Briefing: Sound strategy key to successful IT procurements

Many government sourcing and technology procurement efforts are failing to deliver optimal value to customers and constituents, according to market research and consulting firm Gartner Inc., Stamford, Conn.

'The way government agencies source and procure technology is deeply rooted in the historical practices and challenges of government itself,' said William Kumagai, managing vice president for Gartner Consulting.

'The net result is that large IT procurements often take more than a year to complete, an alarming number are curtailed by protests from the vendor community, and most fall short of meeting ever-increasing customer expectations,' he said.

Kumagai's comments are part of a new Gartner briefing series, 'Optimizing Public Sector IT Procurements' to be held next month in Chicago, New York and Sacramento, Calif.

To address these challenges, Gartner suggests that government agencies optimize the way they acquire solutions from and partner with the private sector.

They can do this by:

  • Developing an effective sourcing strategy. An agency must determine its business needs and compare them to the state of its technology-based solutions, then identify any needed improvements.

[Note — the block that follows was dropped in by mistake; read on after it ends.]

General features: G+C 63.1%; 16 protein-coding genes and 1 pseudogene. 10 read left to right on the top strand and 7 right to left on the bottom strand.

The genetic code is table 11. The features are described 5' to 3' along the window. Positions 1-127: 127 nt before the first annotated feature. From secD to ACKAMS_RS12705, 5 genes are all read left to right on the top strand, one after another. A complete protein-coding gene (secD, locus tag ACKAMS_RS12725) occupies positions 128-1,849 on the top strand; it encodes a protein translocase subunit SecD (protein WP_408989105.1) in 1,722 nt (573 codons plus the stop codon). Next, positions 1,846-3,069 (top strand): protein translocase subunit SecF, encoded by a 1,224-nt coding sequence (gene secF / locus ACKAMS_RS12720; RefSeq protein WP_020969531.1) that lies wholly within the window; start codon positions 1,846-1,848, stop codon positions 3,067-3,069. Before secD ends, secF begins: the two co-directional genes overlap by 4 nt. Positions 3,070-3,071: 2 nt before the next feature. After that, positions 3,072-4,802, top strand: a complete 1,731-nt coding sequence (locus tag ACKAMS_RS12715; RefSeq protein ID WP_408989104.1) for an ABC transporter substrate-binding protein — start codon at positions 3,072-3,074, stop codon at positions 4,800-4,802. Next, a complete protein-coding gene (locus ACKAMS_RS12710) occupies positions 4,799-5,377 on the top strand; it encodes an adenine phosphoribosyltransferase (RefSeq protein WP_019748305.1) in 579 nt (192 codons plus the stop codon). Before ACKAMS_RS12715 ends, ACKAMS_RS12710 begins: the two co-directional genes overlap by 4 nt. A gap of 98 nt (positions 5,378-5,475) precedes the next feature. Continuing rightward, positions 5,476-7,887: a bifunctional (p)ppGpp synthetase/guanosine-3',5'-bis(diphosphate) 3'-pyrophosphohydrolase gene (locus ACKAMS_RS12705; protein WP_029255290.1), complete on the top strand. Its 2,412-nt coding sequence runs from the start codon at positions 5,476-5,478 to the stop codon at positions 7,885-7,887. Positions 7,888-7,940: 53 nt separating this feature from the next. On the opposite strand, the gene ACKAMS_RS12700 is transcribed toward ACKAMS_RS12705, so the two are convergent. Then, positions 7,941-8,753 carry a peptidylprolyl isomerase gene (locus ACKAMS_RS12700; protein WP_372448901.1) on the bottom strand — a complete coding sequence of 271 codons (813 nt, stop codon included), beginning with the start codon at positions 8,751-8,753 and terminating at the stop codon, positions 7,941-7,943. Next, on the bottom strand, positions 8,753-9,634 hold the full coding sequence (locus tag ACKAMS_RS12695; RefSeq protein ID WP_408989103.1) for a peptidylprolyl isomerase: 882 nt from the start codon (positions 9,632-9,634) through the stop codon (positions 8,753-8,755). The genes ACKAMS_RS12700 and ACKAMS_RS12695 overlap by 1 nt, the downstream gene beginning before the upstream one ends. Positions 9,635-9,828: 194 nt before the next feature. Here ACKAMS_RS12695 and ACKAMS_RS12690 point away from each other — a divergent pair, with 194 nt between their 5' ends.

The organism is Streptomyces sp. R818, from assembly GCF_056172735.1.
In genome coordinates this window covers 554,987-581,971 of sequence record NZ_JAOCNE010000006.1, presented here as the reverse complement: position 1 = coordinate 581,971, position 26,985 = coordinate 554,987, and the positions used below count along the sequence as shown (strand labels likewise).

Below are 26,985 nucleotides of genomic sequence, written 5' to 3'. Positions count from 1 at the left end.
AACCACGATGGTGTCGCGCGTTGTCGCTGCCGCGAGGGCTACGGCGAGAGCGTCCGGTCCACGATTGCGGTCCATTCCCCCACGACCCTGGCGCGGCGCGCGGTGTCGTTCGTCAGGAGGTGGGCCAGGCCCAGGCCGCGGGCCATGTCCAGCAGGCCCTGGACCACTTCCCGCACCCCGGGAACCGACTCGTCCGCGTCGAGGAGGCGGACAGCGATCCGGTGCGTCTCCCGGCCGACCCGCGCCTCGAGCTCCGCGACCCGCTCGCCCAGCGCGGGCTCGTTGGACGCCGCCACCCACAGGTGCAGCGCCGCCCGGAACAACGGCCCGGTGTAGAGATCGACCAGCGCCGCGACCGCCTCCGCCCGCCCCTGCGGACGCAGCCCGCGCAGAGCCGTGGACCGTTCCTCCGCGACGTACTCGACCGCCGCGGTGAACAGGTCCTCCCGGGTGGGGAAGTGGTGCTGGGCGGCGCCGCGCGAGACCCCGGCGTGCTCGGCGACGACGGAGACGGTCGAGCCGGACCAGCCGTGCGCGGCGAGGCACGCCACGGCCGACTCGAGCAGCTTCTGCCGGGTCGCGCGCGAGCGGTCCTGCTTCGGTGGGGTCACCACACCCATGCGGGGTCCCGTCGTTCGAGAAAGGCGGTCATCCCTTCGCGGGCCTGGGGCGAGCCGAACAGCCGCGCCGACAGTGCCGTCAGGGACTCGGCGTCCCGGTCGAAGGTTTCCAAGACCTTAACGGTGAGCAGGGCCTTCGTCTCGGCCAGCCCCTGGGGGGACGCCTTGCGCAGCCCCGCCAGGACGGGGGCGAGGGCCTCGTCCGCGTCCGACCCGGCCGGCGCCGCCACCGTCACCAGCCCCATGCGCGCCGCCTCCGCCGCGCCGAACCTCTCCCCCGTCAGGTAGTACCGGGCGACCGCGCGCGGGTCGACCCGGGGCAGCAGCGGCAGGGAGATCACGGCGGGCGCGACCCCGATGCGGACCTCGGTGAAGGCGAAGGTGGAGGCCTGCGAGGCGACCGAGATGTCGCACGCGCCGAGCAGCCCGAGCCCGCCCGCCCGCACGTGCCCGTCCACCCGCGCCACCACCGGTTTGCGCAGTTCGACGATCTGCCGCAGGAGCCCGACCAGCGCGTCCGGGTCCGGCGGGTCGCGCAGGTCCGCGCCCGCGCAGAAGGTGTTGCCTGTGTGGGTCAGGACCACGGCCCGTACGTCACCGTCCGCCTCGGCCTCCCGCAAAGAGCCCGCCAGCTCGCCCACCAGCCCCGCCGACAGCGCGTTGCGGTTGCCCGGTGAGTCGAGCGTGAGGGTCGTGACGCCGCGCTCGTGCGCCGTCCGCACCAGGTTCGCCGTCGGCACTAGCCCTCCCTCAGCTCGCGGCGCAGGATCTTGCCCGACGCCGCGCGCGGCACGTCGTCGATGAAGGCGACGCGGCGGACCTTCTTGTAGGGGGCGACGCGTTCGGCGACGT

• Evaluating their procurement resources and processes, and use best practices. If an agency has not completed a large systems integration contract or an advanced technology sourcing effort recently, then they should consider getting help.


  • Building contracts with terms and conditions, statements of work and key measurement criteria that are established and negotiated to protect the agency's needs.


  • 'Many governments have determined that technology has much to offer in achieving government agencies' objectives. But progress must be monitored at the beginning of a project as well as every step of the way,' Kumagai said.

    'Technology will change over time, and the perceived needs evolve as the project evolves,' he said. 'To reach a new desired state, the agency must be prepared to grow and the vendor relationships must allow for that possibility.'

    William Welsh writes for Washington Technology magazine


    About the Author

    William Welsh is a freelance writer covering IT and defense technology.

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